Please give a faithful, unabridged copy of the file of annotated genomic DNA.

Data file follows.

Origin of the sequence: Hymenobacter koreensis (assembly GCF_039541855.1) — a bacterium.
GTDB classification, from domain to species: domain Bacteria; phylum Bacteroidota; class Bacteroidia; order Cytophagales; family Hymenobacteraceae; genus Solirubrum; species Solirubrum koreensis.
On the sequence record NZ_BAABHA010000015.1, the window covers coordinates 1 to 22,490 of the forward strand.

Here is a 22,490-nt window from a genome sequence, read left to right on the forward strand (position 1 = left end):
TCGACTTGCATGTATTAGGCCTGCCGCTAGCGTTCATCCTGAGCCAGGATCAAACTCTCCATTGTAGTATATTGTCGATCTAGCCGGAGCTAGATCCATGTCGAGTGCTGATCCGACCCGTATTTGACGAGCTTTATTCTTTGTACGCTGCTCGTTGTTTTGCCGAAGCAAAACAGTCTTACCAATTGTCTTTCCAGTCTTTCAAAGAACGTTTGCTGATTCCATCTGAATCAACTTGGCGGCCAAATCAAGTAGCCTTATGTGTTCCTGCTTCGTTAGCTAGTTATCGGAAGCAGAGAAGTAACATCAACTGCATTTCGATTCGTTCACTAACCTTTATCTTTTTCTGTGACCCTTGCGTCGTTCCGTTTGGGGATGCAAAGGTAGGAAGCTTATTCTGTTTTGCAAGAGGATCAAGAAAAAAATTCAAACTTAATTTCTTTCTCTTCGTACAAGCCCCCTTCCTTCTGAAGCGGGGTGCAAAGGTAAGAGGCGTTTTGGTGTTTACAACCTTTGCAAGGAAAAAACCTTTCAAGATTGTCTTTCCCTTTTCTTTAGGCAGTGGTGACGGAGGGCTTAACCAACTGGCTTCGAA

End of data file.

Origin of the sequence: Hymenobacter koreensis (assembly GCF_039541855.1) — a bacterium.
GTDB classification, from domain to species: domain Bacteria; phylum Bacteroidota; class Bacteroidia; order Cytophagales; family Hymenobacteraceae; genus Solirubrum; species Solirubrum koreensis.
On the sequence record NZ_BAABHA010000015.1, the window covers coordinates 1 to 22,490 of the forward strand.

Here is a 22,490-nt window from a genome sequence, read left to right on the forward strand (position 1 = left end):
TCGACTTGCATGTATTAGGCCTGCCGCTAGCGTTCATCCTGAGCCAGGATCAAACTCTCCATTGTAGTATATTGTCGATCTAGCCGGAGCTAGATCCATGTCGAGTGCTGATCCGACCCGTATTTGACGAGCTTTATTCTTTGTACGCTGCTCGTTGTTTTGCCGAAGCAAAACAGTCTTACCAATTGTCTTTCCAGTCTTTCAAAGAACGTTTGCTGATTCCATCTGAATCAACTTGGCGGCCAAATCAAGTAGCCTTATGTGTTCCTGCTTCGTTAGCTAGTTATCGGAAGCAGAGAAGTAACATCAACTGCATTTCGATTCGTTCACTAACCTTTATCTTTTTCTGTGACCCTTGCGTCGTTCCGTTTGGGGATGCAAAGGTAGGAAGCTTATTCTGTTTTGCAAGAGGATCAAGAAAAAAATTCAAACTTAATTTCTTTCTCTTCGTACAAGCCCCCTTCCTTCTGAAGCGGGGTGCAAAGGTAAGAGGCGTTTTGGTGTTTACAACCTTTGCAAGGAAAAAACCTTTCAAGATTGTCTTTCCCTTTTCTTTAGGCAGTGGTGACGGAGGGCTTAACCAACTGGCTTCGAA